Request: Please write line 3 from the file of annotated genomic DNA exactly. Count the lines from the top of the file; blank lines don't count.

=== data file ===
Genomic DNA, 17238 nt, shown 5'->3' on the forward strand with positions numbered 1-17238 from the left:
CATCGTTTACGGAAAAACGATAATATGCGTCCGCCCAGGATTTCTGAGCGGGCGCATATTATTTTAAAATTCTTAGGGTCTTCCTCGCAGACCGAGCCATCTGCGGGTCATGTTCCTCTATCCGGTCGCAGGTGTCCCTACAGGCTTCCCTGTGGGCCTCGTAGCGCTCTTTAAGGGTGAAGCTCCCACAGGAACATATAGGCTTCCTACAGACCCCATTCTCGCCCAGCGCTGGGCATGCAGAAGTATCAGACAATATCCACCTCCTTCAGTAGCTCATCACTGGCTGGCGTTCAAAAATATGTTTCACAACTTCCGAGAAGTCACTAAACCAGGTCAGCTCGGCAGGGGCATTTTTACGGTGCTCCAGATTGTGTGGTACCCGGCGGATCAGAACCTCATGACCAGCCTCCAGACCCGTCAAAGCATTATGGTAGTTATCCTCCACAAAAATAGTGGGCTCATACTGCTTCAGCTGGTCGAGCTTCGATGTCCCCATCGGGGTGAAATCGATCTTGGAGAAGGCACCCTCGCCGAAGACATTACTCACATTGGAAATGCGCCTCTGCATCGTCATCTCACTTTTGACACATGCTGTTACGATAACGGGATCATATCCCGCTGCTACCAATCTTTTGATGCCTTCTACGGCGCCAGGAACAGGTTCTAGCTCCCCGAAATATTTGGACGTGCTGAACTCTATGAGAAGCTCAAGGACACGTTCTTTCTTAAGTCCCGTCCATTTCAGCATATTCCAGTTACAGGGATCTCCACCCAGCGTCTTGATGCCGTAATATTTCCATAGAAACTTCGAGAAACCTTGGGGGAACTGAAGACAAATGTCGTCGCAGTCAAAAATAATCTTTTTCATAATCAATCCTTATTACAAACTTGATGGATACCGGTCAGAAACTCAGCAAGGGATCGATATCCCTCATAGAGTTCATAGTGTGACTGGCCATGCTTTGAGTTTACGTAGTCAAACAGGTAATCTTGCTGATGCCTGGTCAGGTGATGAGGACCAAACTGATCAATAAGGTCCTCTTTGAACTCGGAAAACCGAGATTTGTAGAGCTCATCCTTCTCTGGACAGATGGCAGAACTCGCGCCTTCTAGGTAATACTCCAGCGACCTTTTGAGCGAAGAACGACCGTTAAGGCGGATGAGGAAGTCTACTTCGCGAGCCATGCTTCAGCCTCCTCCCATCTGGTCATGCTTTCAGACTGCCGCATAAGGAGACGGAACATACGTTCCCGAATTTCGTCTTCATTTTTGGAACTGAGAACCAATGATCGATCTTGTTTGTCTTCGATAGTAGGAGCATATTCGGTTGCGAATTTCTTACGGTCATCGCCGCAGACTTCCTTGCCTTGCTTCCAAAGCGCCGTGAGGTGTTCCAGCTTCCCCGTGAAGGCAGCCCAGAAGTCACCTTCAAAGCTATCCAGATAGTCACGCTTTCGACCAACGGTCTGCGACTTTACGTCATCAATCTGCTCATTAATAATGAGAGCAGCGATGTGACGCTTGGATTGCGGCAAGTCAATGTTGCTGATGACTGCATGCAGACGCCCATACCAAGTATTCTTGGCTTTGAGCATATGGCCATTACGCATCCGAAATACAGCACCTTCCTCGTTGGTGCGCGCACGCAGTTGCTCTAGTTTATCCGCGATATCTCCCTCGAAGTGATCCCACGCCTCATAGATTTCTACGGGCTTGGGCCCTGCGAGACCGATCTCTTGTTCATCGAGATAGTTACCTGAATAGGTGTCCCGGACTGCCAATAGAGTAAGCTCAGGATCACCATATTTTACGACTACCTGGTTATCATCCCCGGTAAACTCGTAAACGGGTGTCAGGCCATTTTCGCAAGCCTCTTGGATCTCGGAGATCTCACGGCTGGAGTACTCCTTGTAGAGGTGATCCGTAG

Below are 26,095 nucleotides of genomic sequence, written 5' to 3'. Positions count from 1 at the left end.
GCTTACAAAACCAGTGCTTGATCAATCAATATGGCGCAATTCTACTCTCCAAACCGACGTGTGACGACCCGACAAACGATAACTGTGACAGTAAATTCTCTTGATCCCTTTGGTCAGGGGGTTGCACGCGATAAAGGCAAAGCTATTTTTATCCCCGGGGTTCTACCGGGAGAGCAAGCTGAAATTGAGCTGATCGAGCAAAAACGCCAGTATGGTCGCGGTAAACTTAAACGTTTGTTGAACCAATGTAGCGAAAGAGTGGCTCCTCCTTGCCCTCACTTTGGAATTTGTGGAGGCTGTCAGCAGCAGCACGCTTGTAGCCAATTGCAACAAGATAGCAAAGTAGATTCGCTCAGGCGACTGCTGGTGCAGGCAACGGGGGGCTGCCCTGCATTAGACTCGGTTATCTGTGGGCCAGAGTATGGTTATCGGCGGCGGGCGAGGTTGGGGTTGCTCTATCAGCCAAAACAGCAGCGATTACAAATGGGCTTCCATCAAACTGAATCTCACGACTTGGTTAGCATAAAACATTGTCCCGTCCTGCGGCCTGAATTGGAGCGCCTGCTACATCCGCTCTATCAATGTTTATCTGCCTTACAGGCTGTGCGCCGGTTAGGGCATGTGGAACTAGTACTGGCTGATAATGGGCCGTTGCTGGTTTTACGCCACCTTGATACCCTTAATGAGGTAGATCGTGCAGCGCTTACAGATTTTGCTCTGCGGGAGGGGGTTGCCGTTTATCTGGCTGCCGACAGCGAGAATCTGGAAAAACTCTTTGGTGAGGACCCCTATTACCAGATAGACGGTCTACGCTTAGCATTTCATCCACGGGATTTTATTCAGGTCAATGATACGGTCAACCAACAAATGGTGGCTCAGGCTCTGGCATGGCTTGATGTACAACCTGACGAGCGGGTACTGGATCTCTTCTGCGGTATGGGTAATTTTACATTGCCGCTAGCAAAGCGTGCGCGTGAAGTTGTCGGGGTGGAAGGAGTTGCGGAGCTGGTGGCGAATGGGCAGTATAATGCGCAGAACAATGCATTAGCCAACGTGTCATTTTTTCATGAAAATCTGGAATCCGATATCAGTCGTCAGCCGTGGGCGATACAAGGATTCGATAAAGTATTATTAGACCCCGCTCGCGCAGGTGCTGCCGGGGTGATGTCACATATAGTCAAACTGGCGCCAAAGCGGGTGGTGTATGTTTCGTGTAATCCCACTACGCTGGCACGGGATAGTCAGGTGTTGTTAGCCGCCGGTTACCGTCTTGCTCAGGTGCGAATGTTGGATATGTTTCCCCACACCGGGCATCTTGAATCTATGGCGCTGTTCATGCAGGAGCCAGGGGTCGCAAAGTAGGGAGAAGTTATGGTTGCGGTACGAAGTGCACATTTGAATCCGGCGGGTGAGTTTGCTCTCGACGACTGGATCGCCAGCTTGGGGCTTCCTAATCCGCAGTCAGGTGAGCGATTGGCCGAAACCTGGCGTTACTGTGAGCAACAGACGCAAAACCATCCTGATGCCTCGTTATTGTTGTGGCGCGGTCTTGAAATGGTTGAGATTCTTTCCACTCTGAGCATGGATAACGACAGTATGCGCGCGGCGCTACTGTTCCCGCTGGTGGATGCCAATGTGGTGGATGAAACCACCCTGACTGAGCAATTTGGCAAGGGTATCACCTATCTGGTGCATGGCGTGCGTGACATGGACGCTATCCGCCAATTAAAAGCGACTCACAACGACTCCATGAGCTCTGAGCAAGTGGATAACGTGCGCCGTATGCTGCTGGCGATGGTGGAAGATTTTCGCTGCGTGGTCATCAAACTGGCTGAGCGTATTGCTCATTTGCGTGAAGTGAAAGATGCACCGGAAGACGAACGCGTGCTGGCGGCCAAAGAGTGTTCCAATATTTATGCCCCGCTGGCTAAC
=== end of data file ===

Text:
Below are 26,095 nucleotides of genomic sequence, written 5' to 3'. Positions count from 1 at the left end.